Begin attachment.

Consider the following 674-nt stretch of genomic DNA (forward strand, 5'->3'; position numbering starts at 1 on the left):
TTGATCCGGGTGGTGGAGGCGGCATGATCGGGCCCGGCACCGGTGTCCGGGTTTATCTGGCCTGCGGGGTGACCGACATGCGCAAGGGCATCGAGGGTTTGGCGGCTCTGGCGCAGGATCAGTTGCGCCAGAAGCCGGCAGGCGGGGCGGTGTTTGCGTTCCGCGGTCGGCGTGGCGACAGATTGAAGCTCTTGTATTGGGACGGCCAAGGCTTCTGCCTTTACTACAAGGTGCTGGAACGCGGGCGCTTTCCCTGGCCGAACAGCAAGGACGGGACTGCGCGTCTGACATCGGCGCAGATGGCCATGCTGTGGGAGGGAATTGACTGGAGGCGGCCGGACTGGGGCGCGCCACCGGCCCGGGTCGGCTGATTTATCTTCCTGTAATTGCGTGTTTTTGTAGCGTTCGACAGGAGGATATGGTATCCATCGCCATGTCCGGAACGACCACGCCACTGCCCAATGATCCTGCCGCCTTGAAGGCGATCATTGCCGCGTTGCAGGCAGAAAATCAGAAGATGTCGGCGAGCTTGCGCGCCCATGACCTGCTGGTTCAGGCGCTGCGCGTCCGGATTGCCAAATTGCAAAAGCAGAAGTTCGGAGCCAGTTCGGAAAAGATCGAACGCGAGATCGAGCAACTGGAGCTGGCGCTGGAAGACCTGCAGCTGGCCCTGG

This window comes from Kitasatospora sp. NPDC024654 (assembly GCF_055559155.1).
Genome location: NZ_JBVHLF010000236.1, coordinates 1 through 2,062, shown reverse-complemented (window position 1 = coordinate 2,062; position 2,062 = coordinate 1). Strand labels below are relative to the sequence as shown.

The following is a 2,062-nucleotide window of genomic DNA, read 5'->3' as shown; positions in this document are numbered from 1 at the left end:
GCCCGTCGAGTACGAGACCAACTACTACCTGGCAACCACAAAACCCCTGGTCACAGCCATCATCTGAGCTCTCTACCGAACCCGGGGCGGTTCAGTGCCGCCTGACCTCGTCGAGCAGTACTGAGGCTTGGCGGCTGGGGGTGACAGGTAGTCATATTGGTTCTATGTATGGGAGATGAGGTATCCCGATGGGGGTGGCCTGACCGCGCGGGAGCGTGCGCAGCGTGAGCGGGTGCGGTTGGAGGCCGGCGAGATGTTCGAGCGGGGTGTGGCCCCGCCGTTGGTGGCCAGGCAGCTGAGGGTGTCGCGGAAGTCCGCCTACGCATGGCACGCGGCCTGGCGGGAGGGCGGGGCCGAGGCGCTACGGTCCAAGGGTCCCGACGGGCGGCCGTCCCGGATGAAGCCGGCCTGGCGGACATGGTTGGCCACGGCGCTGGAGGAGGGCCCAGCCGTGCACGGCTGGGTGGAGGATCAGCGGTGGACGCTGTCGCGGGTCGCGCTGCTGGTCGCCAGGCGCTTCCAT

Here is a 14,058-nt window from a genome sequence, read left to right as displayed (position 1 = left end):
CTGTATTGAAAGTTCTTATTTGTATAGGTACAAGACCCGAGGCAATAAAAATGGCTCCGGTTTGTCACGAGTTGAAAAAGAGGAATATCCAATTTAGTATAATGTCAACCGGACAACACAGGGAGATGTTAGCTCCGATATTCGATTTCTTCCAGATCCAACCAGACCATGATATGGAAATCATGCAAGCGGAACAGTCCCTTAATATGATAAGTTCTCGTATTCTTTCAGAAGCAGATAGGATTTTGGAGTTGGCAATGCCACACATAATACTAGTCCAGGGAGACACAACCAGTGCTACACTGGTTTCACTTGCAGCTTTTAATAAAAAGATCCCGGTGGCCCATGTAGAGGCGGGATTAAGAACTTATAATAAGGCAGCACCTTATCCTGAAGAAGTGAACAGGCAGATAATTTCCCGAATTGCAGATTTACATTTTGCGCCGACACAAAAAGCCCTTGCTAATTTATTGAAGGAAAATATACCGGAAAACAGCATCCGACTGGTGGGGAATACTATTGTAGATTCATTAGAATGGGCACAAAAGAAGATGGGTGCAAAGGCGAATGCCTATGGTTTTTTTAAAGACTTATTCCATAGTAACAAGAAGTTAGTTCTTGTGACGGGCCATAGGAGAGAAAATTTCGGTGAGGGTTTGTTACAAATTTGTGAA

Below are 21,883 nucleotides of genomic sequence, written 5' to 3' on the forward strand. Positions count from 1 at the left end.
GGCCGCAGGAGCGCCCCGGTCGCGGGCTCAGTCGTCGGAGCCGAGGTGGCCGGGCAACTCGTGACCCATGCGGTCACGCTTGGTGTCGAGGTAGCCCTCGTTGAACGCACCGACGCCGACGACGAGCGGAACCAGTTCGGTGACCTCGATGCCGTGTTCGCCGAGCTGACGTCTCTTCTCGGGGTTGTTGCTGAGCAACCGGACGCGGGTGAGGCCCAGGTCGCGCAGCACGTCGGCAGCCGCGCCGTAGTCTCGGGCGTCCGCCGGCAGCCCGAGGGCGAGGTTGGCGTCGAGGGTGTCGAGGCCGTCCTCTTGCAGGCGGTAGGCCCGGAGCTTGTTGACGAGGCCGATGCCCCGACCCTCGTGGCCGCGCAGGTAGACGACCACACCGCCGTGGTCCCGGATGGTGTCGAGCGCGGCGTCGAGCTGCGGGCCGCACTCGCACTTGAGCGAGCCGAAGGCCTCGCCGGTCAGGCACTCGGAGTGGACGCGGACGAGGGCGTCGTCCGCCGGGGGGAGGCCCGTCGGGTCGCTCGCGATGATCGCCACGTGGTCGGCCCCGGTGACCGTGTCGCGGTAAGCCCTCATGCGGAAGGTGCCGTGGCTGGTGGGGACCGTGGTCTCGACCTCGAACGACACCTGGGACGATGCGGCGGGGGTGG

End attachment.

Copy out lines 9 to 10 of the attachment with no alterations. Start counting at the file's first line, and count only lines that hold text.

Below are 21,883 nucleotides of genomic sequence, written 5' to 3' on the forward strand. Positions count from 1 at the left end.
GGCCGCAGGAGCGCCCCGGTCGCGGGCTCAGTCGTCGGAGCCGAGGTGGCCGGGCAACTCGTGACCCATGCGGTCACGCTTGGTGTCGAGGTAGCCCTCGTTGAACGCACCGACGCCGACGACGAGCGGAACCAGTTCGGTGACCTCGATGCCGTGTTCGCCGAGCTGACGTCTCTTCTCGGGGTTGTTGCTGAGCAACCGGACGCGGGTGAGGCCCAGGTCGCGCAGCACGTCGGCAGCCGCGCCGTAGTCTCGGGCGTCCGCCGGCAGCCCGAGGGCGAGGTTGGCGTCGAGGGTGTCGAGGCCGTCCTCTTGCAGGCGGTAGGCCCGGAGCTTGTTGACGAGGCCGATGCCCCGACCCTCGTGGCCGCGCAGGTAGACGACCACACCGCCGTGGTCCCGGATGGTGTCGAGCGCGGCGTCGAGCTGCGGGCCGCACTCGCACTTGAGCGAGCCGAAGGCCTCGCCGGTCAGGCACTCGGAGTGGACGCGGACGAGGGCGTCGTCCGCCGGGGGGAGGCCCGTCGGGTCGCTCGCGATGATCGCCACGTGGTCGGCCCCGGTGACCGTGTCGCGGTAAGCCCTCATGCGGAAGGTGCCGTGGCTGGTGGGGACCGTGGTCTCGACCTCGAACGACACCTGGGACGATGCGGCGGGGGTGG